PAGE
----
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Well main replacement considered

Date: 6/1/2011

June 1, 2011

By Debbie Gardner

Assistant Editor

WEST SPRINGFIELD —"There's a significant lack of knowledge as to where our water comes from," Department of Public Works (DPW) Director Jack Dowd told Reminder Publications. "If you ask nine out of 10 residents, they would say Bear Hole [Reservoir]."

Though Bear Hole is, in Dowd's words, "a beautiful watershed," the antiquated facility can only produce about 1 million gallons of water a day, not nearly enough to quench the thirst of a growing West Springfield.

Since 1938, Dowd said, West Springfield has drawn the majority of its water from the Southwick well fields through a transmission line that traverses Westfield and Agawam. However, at 70 years old, that pipe is showing its age and needs to be replaced.

"It sees daylight in some places," Dowd said. "It's broken twice and it isn't accessible for repairs; there are places where it is really remote."

On May 16, the Town Council conducted a public hearing on the replacement of the Southwick well field transmission main as part of a loan authorization for that project and select street and sidewalk repairs.

The total cost of the bond was listed at $12.7 million, with approximately $10.6 million of the monies going toward the transmission main project.

David G. Goncalves, project manager for Tighe & Bond Engineering and Consulting Services, gave a presentation to the council about the proposed transmission replacement, noting that "60 percent of the town" gets its water from the Southwick well field.

"It's undersized," Goncalves said of the 16-inch pipe, adding that the town is permitted to draw 7.1 million gallons per day from the Southwick field, but it can only draw 5.2 million gallons using the current transmission line.

"The town is not getting full value [for its permit] at this time," Goncalves pointed out.

Dowd said he made the first replacement request in 2007, but to date the town has elected not to act on the project.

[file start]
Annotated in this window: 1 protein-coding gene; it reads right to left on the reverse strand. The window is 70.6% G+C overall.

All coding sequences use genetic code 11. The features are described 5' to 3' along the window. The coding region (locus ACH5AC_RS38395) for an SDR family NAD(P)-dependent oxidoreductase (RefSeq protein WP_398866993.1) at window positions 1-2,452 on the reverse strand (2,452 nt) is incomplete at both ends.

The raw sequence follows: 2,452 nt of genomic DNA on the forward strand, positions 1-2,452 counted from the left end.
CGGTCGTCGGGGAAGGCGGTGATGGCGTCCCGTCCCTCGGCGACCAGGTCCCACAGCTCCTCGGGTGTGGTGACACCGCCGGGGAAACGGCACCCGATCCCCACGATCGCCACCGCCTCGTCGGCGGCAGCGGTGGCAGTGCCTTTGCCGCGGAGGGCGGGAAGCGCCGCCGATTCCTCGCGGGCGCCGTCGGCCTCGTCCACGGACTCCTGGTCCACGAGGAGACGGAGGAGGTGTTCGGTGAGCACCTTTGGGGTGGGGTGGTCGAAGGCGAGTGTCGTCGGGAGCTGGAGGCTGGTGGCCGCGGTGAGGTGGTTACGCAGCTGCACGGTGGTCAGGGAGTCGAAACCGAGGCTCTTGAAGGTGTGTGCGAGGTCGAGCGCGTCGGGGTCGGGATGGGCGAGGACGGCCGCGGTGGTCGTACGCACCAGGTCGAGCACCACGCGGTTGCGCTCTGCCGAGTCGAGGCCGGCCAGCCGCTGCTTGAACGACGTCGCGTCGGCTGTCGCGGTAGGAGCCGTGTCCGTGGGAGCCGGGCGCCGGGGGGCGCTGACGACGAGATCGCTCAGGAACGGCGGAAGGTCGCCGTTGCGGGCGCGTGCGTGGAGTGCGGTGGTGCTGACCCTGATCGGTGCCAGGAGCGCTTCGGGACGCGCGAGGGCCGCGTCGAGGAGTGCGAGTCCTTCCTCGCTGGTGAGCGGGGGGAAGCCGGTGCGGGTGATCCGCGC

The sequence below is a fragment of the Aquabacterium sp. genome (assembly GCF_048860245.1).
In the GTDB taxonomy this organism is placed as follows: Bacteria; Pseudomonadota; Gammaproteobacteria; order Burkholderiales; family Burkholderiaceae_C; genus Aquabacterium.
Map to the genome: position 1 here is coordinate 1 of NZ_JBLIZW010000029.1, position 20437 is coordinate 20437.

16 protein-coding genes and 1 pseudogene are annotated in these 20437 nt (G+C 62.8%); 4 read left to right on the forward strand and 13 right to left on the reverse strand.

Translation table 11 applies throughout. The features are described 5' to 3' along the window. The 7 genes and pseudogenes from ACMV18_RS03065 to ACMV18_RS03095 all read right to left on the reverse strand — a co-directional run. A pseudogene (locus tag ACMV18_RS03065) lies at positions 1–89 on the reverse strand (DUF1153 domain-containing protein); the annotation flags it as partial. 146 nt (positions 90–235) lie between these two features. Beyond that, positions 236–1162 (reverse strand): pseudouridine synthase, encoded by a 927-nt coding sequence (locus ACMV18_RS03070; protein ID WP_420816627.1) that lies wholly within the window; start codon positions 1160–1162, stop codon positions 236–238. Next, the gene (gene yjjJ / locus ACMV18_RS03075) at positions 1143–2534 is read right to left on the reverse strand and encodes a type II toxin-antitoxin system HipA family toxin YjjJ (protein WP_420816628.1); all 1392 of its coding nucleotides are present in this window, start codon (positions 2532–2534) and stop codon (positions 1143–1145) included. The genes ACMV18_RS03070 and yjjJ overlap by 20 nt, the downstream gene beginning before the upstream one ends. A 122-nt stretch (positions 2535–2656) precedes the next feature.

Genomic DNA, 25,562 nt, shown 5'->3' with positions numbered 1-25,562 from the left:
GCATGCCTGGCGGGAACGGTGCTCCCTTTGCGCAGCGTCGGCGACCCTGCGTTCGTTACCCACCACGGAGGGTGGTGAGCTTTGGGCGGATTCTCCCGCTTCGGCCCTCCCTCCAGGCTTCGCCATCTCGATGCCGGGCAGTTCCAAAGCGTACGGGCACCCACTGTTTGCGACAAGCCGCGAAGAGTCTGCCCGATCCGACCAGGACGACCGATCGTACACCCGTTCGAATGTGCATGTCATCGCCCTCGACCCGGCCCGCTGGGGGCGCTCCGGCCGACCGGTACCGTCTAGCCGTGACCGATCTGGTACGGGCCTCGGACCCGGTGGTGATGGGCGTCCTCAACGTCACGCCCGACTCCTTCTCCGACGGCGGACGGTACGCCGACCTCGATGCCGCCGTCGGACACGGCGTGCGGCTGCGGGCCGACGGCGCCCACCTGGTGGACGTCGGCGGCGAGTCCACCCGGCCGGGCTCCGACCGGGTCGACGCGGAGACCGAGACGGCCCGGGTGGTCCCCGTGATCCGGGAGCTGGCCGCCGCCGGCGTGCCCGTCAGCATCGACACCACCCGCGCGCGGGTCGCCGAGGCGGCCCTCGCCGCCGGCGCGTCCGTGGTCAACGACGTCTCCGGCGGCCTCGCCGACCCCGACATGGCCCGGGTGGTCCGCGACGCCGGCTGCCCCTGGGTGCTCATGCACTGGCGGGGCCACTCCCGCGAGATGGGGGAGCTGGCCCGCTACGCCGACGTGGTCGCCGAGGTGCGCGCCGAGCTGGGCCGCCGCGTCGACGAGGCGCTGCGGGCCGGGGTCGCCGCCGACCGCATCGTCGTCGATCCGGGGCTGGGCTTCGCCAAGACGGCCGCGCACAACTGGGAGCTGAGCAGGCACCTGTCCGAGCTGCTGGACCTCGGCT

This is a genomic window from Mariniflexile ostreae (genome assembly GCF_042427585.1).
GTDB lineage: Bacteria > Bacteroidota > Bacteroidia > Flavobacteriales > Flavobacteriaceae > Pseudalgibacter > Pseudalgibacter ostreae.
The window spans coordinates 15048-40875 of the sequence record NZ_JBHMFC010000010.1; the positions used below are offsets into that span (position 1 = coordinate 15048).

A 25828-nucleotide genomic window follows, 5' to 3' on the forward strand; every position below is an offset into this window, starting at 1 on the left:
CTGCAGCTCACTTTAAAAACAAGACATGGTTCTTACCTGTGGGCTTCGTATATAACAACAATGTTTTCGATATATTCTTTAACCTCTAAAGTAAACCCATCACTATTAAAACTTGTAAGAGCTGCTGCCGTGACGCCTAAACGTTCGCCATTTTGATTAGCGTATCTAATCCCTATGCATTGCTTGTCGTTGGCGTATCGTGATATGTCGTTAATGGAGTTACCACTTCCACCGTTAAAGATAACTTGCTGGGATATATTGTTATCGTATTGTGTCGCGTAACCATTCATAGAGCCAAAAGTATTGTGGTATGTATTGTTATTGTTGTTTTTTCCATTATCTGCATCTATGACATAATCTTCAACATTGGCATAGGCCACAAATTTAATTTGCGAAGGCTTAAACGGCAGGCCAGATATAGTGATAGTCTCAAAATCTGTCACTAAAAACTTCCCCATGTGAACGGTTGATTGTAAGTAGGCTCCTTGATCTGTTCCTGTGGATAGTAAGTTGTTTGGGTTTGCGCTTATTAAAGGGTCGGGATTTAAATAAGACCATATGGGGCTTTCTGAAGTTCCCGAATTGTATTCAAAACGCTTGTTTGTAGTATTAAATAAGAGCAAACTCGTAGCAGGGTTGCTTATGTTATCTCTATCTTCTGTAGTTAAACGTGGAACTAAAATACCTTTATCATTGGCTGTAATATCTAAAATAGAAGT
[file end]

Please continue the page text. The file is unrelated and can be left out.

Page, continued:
"The town has been in a dialogue about the project since 1955, so clearly we have discussed it enough," Dowd added.

Goncalves advocated for upgrading the size of the transmission pipe from 16 to 20 inches, "allowing for the full capacity of the wellhead," as well as upgrading the equipment at two pumping stations. This change, he noted, would allow the DPW to reduce or eliminate the need to draw water from Bear Hole.

Goncalves noted in his presentation that there is also some urgency in bonding the project this year, as a portion of the transmission main follows Route 187, which is due to be reconstructed by the state.

"It is close to going out to bid, Dowd said. "The issue is that 5,000 feet of our water main will be placed in this road."

Goncalves told the council that if the main is not replaced before or during the road reconstruction, the town would be forced to wait "five years before it can get in" and make any repairs to or replacement of the main.

Dowd also said this is an opportune time to undertake the main replacement project for several reasons: construction costs for town projects have been coming in approximately 20 percent below estimates; there is the opportunity to apply for a 2 percent state loan and an additional matching state grant of up to 15 percent "that will just be forgiven."

He said the town's loan applications had been "received favorably" for the past three years, but he could not guarantee that would happen in the future. He also said the amount of the forgivable grant would be determined by the number of towns applying for the monies.

"It's a good time to do this, despite the economy and the naysayers," Dowd said.

He added that he expects a favorable result when the council takes the issue up again at its June 6 meeting.

Debbie Gardner can be reached by e-mail at

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